Thompson also is endorsed by Purple for Parents, a conservative group formed in 2018, touting itself as a vehicle for parents to air their frustrations with teacher strikes, school closures, and the politicization of K-12 classrooms.
“Supplement materials like this and the lack of transparency leaves opportunities for some of these very questionable materials finding their way into the classroom without parental knowledge or consent,” Thompson said “I would think complete transparency would benefit and protect teachers as much as it would students.”
He said the district could create a portal for parents to click to see what materials their child’s teacher was planning to use in the upcoming weeks and update throughout the school year.
“Everyone, including parents will know exactly what is being taught and what materials are being used,” Thompson said. “This would require minimal effort on the part of teachers and the benefits would be enormous. I encourage this board to find ways to be more transparent with parents so trust can be maintained and even increased.”
Board President Lori Wood said she would like for the district to address Thompson’s concern and asked if it could be presented at the next meeting. Because Thompson’s issue was not on the agenda the board under state law was prohibited from discussing it last week.
Superintendent Dr. Shane McCord said he would first like to talk with Assistant Superintendent Dr. Barbara Newman, who oversees teaching and learning, before responding to Wood.
The Governing Board on May 3 approved spending $2.7 million to purchase and adopt the materials, which staff said would promote a balance approach to teaching literacy.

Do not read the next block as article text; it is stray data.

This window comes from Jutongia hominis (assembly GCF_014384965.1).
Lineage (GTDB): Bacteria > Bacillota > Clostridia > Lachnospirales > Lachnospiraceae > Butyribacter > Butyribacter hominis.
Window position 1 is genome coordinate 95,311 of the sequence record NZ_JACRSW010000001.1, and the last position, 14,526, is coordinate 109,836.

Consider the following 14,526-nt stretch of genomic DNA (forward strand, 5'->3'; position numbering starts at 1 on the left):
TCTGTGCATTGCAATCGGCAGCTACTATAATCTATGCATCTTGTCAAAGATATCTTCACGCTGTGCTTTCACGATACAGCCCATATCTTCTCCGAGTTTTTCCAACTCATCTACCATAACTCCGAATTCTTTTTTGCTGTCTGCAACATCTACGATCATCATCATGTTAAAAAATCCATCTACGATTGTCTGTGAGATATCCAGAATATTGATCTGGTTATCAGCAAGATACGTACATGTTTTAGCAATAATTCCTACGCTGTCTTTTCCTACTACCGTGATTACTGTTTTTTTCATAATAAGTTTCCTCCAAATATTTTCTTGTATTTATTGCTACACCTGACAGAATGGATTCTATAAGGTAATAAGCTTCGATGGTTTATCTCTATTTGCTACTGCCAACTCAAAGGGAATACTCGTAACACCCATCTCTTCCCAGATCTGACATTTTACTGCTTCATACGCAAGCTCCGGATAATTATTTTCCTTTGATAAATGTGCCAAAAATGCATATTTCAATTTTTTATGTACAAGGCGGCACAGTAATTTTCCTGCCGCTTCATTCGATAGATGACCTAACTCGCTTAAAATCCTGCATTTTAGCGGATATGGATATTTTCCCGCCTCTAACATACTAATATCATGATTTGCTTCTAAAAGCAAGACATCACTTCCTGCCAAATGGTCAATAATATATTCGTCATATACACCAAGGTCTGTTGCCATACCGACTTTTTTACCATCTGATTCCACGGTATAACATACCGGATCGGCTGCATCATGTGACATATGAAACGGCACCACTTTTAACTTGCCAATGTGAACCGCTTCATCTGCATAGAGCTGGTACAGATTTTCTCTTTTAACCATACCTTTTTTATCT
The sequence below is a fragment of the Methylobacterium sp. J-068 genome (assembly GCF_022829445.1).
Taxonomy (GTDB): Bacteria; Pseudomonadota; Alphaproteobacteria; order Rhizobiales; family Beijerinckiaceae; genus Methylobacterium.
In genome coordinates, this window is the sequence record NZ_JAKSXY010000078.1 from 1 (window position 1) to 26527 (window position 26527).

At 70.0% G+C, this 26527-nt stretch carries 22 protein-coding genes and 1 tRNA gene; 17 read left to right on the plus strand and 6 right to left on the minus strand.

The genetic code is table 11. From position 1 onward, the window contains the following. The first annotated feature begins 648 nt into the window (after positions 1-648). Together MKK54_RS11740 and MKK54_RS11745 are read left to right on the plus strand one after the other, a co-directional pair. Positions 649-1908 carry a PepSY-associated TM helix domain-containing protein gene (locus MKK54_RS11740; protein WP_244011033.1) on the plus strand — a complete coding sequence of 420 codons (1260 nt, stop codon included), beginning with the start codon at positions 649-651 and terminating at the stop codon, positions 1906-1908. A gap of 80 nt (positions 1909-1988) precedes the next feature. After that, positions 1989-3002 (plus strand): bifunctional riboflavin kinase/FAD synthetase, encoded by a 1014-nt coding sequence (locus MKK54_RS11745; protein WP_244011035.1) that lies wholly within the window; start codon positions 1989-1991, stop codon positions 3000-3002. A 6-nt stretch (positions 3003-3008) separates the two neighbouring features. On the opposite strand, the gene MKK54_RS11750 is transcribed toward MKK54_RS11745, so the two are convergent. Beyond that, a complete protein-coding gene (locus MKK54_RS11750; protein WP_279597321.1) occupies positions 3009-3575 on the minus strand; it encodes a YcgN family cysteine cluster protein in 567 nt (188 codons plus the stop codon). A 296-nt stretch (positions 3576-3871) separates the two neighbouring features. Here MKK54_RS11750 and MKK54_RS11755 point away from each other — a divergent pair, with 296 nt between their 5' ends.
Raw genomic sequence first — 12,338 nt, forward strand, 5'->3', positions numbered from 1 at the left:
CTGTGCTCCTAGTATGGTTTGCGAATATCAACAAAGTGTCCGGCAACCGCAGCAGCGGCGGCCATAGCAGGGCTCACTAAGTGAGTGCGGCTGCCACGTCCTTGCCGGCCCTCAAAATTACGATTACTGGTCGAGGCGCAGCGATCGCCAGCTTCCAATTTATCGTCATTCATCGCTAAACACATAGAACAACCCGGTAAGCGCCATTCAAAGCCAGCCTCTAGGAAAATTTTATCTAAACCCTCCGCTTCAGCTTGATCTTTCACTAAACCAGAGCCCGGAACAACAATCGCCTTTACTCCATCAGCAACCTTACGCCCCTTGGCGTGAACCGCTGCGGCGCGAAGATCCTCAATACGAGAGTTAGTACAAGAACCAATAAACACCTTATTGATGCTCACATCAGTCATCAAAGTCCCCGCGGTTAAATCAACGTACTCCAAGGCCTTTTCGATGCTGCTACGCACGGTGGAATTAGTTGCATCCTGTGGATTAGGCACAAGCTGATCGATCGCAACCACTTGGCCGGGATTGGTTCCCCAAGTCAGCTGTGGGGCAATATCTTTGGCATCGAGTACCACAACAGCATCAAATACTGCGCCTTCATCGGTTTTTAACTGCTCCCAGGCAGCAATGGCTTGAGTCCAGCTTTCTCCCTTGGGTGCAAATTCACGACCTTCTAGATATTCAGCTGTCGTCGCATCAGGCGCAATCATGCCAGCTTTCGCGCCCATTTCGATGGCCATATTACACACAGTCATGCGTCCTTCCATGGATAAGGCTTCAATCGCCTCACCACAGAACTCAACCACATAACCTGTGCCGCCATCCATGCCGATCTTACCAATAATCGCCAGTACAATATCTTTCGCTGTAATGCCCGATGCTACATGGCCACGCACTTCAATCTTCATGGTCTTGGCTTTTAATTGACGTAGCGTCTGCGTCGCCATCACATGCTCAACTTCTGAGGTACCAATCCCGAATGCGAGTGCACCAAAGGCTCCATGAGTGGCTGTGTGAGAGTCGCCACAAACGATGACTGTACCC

“When the 7-12 My Perspectives curriculum was adopted, no new novels were approved nor included in the adoption,” Antestenis explained. “Only novels that are currently on the GPS approved novel list are used.”
Antestenis said that all GPS curriculum adoptions go through a formal approval process.
The process includes review by a committee of teachers, parents, school and district administrators, an evaluation process and pilot implementation, as well as Governing Board meeting presentations and a 90-day public review period as required by law, according to Antestenis.
With regard to the use of novels that have already been approved and used for learning, a process is in place where students and families have the opportunity to opt-out of reading a particular novel, Antestenis said.
“At that time, the student and family would work with the teacher to identify an alternative novel to ensure it is matched to the learning outcome,” she said.
Earlier this year, the state Legislature attempted to do just what Thompson has asked for.
A state Senate bill was introduced mandating public and charter schools list on their websites all the materials and activities being used in the classroom for parents to view but the measure failed in the House. Gilbert Republican Sen. Warren Petersen co-sponsored SB 1211.